September is Arbour Month in South Africa – but for Killarney International Raceway in Table View every month is Arbour Month. In 2022 the Western Province Motor Club, which operates the facility, embarked on a long-term plan to green the 51 hectares it leases from the City of Cape Town.

The Greening of Killarney was the brainchild of Killarney executive manager Des Easom and recently deceased Pieter Cronje, an international consultant who was instrumental in obtaining a new lease for the facility. They were looking for ways to beautify Killarney and make it more attractive to visitors, as a shining example of what can be done to turn open spaces into welcoming ‘green lungs’ that improve both air quality and the quality of life for Capetonians of all backgrounds.

Pieter Cronje sought out Jan Odendaal, whose NGO ‘Green for Life’ was founded with the specific aim of greening open spaces, schoolyards and public areas by planting indigenous trees, and who introduced him to renowned horticulturists Fanie Redelinghuys of Wolseley and Wouter Kruidenier of Babylonstoren. When he brought Odendaal and Redelinghuys to Killarney, where others saw dusty open ground, they saw endless possibilities for creating Cape Town’s own Central Park.

They then joined hands with the Department of Forestry, Fisheries and the Environment’s ‘10 Million Trees’ project to source and plant hundreds of indigenous plants, shrubs, trees and succulents around the facility.

These will reduce Killarney’s carbon footprint, green and beautify the space for members of the public attending events at the facility, and provide natural shade for spectators, while dampening perceived noise from racing events for residents in neighbouring residential areas.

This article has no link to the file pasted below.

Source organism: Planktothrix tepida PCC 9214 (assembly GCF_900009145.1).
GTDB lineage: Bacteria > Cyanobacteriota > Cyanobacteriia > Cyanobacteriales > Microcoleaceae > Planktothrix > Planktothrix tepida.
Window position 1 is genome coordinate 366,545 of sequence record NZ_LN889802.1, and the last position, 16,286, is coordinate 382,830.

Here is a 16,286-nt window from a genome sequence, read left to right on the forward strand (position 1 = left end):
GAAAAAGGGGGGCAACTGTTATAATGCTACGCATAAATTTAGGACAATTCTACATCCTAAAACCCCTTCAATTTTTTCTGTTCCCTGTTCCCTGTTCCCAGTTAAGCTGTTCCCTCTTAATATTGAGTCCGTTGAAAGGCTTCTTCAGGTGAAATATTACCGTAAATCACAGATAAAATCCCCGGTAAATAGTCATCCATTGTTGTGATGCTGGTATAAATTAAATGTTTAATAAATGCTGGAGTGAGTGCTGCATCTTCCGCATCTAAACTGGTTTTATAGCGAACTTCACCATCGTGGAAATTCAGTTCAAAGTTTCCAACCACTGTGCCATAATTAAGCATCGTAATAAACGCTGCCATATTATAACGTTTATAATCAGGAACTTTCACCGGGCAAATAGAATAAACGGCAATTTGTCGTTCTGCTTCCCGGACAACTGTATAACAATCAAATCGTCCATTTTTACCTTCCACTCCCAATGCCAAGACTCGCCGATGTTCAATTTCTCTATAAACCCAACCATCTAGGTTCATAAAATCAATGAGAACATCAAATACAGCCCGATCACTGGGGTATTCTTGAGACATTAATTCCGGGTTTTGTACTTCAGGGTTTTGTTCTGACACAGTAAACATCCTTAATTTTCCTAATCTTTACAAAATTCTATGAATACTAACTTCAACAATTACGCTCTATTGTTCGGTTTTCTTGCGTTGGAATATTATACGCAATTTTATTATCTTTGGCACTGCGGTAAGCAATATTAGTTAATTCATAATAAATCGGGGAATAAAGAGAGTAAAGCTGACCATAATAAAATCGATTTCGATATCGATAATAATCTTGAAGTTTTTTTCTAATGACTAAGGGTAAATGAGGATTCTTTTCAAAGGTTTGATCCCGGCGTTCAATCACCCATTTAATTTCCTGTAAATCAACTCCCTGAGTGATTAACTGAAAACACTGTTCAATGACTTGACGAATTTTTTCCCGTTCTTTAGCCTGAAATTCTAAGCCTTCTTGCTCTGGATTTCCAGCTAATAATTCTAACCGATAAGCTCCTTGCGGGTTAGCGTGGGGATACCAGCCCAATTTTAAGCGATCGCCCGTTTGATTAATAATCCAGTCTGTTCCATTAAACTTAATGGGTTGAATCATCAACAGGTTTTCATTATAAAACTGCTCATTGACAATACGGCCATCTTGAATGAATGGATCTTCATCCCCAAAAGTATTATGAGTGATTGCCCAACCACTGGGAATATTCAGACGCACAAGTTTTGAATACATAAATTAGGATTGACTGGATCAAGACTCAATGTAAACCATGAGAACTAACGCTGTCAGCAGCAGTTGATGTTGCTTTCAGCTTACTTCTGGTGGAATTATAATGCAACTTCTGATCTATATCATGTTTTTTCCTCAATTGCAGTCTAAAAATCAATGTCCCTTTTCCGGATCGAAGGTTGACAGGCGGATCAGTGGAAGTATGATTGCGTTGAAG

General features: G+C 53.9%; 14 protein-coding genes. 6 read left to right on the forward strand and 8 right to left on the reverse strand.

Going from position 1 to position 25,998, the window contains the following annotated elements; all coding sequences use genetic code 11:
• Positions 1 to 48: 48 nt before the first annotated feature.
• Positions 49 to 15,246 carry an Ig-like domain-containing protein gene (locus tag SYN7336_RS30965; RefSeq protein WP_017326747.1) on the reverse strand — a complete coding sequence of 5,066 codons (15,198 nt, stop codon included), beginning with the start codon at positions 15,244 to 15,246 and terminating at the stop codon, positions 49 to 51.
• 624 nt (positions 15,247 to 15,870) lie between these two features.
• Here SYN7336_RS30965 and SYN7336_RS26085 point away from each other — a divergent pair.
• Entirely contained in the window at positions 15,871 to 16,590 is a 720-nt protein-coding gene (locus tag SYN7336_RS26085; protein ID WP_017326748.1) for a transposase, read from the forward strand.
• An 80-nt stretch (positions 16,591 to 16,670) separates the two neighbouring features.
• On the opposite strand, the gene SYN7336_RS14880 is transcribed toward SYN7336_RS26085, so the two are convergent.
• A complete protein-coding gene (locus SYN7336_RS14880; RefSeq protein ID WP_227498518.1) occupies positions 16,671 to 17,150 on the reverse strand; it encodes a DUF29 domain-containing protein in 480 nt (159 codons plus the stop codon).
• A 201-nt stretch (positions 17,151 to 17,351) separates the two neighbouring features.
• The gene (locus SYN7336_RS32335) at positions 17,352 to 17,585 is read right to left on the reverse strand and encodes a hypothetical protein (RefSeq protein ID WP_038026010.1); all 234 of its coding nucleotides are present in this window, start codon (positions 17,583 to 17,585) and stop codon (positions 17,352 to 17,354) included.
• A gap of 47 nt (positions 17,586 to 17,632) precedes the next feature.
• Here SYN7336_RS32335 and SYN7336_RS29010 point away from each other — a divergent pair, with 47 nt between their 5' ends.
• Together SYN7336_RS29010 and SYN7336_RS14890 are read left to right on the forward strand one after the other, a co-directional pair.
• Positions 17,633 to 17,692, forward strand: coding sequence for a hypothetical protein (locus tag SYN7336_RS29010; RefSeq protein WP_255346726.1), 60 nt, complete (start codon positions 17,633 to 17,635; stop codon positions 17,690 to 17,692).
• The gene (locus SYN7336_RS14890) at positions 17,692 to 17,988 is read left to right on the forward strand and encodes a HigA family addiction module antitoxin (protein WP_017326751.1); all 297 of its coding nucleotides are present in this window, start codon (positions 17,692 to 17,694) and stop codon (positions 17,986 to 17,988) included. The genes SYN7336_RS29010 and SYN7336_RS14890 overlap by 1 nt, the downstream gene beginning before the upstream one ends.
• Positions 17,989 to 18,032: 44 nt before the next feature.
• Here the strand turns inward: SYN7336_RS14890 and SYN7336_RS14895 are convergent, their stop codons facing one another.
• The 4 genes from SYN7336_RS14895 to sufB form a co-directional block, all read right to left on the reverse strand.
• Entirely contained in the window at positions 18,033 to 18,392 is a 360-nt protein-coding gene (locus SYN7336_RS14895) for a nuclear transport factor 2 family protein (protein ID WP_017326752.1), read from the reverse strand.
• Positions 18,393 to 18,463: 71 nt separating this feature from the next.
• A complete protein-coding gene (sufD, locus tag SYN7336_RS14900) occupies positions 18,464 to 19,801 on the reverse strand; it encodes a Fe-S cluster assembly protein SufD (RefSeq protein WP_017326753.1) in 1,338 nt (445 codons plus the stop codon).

The trees and shrubs will provide a more park-like green lung as recreation space while increasing biodiversity and attracting bees and birds.

A tree lane has already been planted along the access road from Gate 5, softening the vibracrete wall bordering Killarney’s off-road adventure area and reducing perceived noise in areas to the south of the facility.

There is a new garden area around the noise-abatement barriers at the start-line of the drag strip and approximately 100 trees have been planted along the noise abatement barriers at the southernmost corner of the main circuit; in time these will provide welcome shade for spectators at this popular viewing spot.

The second phase, currently under way, has seen hundreds of Kei Apple trees and Candelabra Aloes (the latter donated by Redelinghuys from his own nursery) closely planted along the northern and western perimeters of the facility to provide a natural protective boundary, while softening and beautifying the outlines of the facility’s structures, as well as significantly reducing its carbon footprint.

New gardens are also being laid out at the main spectator entrances, so that the first thing visitors will see at Killarney are lush green areas.

In later phases alien trees such as black wattle will be cleared and the firewood donated to the nearby Dunoon community. Odendaal emphasised, however, that the driving force behind the Greening of Killarney was always Pieter Cronje, who passed away recently. “Planting a tree is planting hope for the future”, was his guideline; every tree, every plant and shrub at Killarney will stand as his monument.